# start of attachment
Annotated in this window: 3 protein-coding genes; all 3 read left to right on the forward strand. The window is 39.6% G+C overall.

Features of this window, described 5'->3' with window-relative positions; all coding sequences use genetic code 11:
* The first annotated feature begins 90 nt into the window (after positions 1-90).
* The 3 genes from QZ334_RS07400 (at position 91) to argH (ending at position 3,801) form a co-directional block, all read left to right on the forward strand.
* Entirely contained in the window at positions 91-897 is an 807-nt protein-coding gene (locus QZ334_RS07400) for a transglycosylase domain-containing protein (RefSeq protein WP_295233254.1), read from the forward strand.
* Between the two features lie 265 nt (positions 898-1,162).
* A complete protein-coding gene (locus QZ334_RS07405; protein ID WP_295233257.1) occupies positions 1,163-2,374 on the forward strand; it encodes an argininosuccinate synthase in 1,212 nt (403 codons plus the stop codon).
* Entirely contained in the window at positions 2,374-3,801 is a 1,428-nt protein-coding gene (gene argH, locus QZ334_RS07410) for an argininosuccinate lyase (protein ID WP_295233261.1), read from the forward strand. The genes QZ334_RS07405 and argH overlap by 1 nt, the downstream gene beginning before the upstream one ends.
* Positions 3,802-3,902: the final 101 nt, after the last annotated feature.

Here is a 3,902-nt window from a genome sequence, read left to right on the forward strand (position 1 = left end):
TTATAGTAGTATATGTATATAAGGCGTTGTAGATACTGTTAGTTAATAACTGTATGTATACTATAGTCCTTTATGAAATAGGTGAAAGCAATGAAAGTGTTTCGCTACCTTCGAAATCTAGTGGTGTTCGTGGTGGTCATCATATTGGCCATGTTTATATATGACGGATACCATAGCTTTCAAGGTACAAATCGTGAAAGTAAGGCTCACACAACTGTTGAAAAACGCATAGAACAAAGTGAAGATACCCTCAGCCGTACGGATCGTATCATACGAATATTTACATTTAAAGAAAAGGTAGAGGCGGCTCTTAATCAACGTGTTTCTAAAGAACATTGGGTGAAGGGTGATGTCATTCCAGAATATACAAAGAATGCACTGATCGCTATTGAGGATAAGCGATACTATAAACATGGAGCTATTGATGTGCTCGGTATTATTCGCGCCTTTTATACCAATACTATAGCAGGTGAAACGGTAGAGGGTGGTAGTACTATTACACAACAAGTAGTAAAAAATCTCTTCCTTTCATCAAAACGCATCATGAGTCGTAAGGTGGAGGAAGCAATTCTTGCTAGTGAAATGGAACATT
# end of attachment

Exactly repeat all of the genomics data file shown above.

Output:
Annotated in this window: 3 protein-coding genes; all 3 read left to right on the forward strand. The window is 39.6% G+C overall.

Features of this window, described 5'->3' with window-relative positions; all coding sequences use genetic code 11:
* The first annotated feature begins 90 nt into the window (after positions 1-90).
* The 3 genes from QZ334_RS07400 (at position 91) to argH (ending at position 3,801) form a co-directional block, all read left to right on the forward strand.
* Entirely contained in the window at positions 91-897 is an 807-nt protein-coding gene (locus QZ334_RS07400) for a transglycosylase domain-containing protein (RefSeq protein WP_295233254.1), read from the forward strand.
* Between the two features lie 265 nt (positions 898-1,162).
* A complete protein-coding gene (locus QZ334_RS07405; protein ID WP_295233257.1) occupies positions 1,163-2,374 on the forward strand; it encodes an argininosuccinate synthase in 1,212 nt (403 codons plus the stop codon).
* Entirely contained in the window at positions 2,374-3,801 is a 1,428-nt protein-coding gene (gene argH, locus QZ334_RS07410) for an argininosuccinate lyase (protein ID WP_295233261.1), read from the forward strand. The genes QZ334_RS07405 and argH overlap by 1 nt, the downstream gene beginning before the upstream one ends.
* Positions 3,802-3,902: the final 101 nt, after the last annotated feature.

Here is a 3,902-nt window from a genome sequence, read left to right on the forward strand (position 1 = left end):
TTATAGTAGTATATGTATATAAGGCGTTGTAGATACTGTTAGTTAATAACTGTATGTATACTATAGTCCTTTATGAAATAGGTGAAAGCAATGAAAGTGTTTCGCTACCTTCGAAATCTAGTGGTGTTCGTGGTGGTCATCATATTGGCCATGTTTATATATGACGGATACCATAGCTTTCAAGGTACAAATCGTGAAAGTAAGGCTCACACAACTGTTGAAAAACGCATAGAACAAAGTGAAGATACCCTCAGCCGTACGGATCGTATCATACGAATATTTACATTTAAAGAAAAGGTAGAGGCGGCTCTTAATCAACGTGTTTCTAAAGAACATTGGGTGAAGGGTGATGTCATTCCAGAATATACAAAGAATGCACTGATCGCTATTGAGGATAAGCGATACTATAAACATGGAGCTATTGATGTGCTCGGTATTATTCGCGCCTTTTATACCAATACTATAGCAGGTGAAACGGTAGAGGGTGGTAGTACTATTACACAACAAGTAGTAAAAAATCTCTTCCTTTCATCAAAACGCATCATGAGTCGTAAGGTGGAGGAAGCAATTCTTGCTAGTGAAATGGAACATT